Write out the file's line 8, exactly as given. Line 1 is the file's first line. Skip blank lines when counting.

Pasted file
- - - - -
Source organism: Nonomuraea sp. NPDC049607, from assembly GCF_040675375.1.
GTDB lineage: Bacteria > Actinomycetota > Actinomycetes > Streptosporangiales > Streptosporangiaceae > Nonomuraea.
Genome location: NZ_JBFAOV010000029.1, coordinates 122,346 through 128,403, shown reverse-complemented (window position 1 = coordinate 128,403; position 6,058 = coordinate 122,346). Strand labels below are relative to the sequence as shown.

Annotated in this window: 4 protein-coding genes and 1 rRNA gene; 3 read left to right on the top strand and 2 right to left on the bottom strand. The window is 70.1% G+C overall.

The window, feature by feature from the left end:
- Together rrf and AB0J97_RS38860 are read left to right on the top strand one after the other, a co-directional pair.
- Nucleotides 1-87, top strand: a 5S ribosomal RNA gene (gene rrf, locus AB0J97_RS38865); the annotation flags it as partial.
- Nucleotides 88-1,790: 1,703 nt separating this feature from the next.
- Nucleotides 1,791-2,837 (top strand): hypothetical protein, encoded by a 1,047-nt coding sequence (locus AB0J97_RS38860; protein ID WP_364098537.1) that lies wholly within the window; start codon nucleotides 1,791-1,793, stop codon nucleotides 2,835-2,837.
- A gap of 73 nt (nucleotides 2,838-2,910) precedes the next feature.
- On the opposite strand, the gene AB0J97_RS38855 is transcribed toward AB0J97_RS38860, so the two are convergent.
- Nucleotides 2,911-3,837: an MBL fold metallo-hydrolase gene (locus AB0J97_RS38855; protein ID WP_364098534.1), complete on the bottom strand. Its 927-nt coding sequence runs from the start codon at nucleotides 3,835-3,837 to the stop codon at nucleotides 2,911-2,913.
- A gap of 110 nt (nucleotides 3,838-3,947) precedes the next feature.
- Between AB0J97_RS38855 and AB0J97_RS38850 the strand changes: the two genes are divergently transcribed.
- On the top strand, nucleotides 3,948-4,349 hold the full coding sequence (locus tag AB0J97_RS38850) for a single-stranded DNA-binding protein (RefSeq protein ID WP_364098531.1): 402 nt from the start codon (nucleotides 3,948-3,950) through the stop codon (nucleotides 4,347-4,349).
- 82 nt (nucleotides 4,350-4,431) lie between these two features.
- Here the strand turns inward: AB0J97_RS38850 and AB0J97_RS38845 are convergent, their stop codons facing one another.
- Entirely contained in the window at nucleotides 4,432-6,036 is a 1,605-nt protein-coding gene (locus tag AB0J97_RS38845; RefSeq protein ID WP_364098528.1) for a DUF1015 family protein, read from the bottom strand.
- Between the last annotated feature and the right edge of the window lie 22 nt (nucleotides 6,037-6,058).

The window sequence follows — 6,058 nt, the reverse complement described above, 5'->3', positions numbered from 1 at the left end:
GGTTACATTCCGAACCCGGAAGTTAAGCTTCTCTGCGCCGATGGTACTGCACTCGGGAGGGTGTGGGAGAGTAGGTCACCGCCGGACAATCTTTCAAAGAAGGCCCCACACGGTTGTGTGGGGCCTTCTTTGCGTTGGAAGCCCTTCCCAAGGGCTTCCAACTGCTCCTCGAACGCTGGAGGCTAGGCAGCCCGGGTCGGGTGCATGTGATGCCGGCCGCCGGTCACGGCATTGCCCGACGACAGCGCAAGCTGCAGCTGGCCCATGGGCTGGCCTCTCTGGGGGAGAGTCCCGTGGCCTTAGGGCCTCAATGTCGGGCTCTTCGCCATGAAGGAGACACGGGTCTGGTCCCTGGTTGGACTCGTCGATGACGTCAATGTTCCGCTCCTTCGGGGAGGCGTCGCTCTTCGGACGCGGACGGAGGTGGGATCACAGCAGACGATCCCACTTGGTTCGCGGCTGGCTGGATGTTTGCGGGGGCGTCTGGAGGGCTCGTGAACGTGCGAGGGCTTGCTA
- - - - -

- Nucleotides 88-1,790: 1,703 nt separating this feature from the next.